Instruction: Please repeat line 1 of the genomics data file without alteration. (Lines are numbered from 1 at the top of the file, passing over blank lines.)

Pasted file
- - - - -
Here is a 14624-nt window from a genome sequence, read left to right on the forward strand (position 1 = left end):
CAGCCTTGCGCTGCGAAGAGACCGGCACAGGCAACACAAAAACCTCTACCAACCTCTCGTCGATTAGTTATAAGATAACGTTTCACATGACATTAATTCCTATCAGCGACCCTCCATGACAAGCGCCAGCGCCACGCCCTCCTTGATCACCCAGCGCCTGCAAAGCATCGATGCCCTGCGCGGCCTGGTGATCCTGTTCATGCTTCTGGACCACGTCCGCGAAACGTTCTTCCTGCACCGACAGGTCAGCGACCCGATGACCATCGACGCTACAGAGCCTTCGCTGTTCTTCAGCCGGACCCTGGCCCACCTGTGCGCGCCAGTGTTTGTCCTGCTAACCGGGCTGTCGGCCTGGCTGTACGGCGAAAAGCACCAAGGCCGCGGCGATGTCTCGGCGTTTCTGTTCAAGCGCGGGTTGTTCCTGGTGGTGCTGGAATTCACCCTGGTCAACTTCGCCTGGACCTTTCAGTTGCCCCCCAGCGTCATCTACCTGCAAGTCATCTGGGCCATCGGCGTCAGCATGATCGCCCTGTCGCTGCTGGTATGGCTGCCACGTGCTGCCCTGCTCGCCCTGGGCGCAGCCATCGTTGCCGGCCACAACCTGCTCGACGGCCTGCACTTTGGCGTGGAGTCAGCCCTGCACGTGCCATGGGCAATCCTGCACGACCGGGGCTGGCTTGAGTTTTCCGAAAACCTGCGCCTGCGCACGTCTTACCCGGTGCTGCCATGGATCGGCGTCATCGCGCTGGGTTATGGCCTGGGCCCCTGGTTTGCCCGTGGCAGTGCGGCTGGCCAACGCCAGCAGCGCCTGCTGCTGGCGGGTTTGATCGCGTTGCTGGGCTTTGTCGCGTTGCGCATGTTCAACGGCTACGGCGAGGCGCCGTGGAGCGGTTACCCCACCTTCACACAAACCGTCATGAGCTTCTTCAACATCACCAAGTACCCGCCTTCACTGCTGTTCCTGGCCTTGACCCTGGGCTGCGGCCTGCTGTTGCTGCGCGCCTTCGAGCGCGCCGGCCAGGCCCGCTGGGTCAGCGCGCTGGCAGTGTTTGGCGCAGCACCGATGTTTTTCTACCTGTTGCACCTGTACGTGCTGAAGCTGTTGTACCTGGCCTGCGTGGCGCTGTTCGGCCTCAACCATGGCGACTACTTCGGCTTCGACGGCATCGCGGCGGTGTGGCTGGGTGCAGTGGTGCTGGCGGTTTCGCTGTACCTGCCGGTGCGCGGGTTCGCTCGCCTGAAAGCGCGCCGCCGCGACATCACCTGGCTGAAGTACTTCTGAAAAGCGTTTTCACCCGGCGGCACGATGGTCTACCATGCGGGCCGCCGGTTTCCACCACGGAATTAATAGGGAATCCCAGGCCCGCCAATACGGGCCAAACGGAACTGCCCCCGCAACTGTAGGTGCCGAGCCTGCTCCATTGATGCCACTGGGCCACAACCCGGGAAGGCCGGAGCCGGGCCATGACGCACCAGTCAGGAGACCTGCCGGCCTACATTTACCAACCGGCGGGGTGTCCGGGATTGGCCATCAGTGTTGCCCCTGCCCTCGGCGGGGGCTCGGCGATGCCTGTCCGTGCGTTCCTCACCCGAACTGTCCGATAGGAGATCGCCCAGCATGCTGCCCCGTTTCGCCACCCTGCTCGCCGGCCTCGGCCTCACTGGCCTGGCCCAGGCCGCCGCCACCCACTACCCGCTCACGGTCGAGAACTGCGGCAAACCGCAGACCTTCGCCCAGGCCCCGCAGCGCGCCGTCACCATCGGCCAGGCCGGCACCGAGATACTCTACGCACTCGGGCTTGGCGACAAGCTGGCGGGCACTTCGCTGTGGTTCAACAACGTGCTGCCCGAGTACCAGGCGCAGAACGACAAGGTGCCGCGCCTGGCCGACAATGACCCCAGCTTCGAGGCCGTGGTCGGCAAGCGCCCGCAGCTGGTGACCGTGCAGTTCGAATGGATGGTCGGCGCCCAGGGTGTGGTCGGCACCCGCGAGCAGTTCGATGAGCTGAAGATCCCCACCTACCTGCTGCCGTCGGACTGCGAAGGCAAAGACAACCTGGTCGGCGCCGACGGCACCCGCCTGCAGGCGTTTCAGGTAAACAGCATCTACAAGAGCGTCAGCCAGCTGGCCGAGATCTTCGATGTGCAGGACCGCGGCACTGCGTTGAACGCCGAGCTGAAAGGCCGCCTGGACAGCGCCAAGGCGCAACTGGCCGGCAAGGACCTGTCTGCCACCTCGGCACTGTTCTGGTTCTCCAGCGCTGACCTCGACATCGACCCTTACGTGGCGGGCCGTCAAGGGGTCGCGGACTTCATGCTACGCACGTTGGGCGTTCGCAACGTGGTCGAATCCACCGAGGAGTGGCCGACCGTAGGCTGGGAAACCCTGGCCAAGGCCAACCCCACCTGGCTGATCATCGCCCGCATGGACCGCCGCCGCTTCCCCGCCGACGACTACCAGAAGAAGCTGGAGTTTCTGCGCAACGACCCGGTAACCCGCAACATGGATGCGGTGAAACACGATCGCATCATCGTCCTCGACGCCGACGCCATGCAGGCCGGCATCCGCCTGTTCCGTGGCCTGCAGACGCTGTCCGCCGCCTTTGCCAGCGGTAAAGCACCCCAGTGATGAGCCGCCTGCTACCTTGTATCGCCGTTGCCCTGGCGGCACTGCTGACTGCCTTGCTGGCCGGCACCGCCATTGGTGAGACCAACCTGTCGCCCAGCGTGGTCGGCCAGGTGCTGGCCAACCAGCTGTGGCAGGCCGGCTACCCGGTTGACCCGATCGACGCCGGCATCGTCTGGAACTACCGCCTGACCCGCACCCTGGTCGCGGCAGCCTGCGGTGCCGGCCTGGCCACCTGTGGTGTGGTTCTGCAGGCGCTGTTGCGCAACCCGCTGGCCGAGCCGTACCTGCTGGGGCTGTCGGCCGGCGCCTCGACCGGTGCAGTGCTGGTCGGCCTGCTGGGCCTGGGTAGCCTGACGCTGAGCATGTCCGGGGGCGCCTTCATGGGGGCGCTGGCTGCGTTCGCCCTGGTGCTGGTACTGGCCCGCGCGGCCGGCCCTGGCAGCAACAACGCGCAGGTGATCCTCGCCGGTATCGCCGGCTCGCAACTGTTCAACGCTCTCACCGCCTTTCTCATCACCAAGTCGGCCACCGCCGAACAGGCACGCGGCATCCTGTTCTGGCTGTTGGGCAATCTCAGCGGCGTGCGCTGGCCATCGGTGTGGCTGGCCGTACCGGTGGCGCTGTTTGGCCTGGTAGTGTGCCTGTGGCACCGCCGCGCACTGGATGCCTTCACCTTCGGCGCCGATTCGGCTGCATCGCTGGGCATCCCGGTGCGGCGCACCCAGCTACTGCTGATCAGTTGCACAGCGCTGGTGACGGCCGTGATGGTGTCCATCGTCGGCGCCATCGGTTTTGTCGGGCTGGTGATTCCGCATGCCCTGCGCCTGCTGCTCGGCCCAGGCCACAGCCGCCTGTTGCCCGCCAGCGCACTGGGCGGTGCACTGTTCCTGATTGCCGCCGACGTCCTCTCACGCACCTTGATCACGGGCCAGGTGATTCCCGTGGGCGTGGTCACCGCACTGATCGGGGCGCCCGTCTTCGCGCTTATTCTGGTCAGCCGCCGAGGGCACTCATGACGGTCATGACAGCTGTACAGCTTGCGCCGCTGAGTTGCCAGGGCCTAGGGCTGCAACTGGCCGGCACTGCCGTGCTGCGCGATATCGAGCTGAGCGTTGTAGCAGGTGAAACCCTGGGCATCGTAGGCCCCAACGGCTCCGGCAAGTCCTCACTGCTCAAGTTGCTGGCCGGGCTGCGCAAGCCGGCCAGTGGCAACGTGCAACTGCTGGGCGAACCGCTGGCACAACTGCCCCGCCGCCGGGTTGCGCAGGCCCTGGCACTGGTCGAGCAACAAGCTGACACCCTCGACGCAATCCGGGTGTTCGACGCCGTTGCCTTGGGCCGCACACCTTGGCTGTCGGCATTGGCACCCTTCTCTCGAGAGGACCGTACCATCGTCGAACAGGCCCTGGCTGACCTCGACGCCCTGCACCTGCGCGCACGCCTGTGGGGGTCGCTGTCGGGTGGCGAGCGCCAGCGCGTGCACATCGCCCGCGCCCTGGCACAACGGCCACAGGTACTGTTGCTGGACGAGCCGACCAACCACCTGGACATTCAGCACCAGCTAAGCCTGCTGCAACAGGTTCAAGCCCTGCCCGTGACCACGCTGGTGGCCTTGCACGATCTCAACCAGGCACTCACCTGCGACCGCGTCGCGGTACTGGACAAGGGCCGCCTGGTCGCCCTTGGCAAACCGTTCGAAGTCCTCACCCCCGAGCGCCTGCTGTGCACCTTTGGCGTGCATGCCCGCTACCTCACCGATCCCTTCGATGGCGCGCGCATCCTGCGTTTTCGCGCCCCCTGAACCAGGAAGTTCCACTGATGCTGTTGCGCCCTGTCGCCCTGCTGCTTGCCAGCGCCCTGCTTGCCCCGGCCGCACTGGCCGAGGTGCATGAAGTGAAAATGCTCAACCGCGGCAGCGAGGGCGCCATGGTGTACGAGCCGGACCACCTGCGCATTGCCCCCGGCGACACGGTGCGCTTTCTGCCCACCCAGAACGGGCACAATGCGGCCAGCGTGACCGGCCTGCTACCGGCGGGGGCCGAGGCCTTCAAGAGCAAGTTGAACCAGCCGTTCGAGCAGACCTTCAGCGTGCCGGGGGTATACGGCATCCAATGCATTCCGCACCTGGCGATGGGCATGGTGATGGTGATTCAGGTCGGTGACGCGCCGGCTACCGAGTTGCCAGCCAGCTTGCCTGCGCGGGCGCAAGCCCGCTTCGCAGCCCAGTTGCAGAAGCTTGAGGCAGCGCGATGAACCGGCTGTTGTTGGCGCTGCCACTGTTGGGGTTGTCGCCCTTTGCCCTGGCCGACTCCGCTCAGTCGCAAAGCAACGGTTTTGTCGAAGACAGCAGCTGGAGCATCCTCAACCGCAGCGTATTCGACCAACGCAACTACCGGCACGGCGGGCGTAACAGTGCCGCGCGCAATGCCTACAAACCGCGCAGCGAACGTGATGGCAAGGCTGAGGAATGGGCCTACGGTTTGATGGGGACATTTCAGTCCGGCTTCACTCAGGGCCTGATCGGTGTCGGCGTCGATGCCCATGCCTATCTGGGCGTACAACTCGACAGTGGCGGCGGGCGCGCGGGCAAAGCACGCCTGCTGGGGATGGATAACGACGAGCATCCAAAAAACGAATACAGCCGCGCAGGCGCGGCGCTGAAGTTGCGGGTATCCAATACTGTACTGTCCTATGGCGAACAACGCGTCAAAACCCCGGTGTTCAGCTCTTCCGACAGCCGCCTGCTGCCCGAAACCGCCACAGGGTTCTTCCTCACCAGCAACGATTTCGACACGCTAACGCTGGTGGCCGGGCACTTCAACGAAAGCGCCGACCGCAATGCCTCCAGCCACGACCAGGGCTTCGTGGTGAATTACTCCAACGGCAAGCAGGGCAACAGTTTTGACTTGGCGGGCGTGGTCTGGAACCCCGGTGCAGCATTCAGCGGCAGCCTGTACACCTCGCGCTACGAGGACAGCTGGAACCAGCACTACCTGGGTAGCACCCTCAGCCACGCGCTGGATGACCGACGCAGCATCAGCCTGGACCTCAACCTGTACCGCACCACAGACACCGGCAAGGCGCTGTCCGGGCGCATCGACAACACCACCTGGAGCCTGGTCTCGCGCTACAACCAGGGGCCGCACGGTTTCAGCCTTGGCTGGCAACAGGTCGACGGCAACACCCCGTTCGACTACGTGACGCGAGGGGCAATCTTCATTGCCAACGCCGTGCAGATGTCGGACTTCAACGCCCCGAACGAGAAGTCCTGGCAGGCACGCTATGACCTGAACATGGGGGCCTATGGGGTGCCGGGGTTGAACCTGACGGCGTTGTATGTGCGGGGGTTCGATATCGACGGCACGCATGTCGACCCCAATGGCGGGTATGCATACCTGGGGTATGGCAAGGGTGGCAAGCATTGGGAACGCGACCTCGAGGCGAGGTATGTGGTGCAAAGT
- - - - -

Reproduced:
Here is a 14624-nt window from a genome sequence, read left to right on the forward strand (position 1 = left end):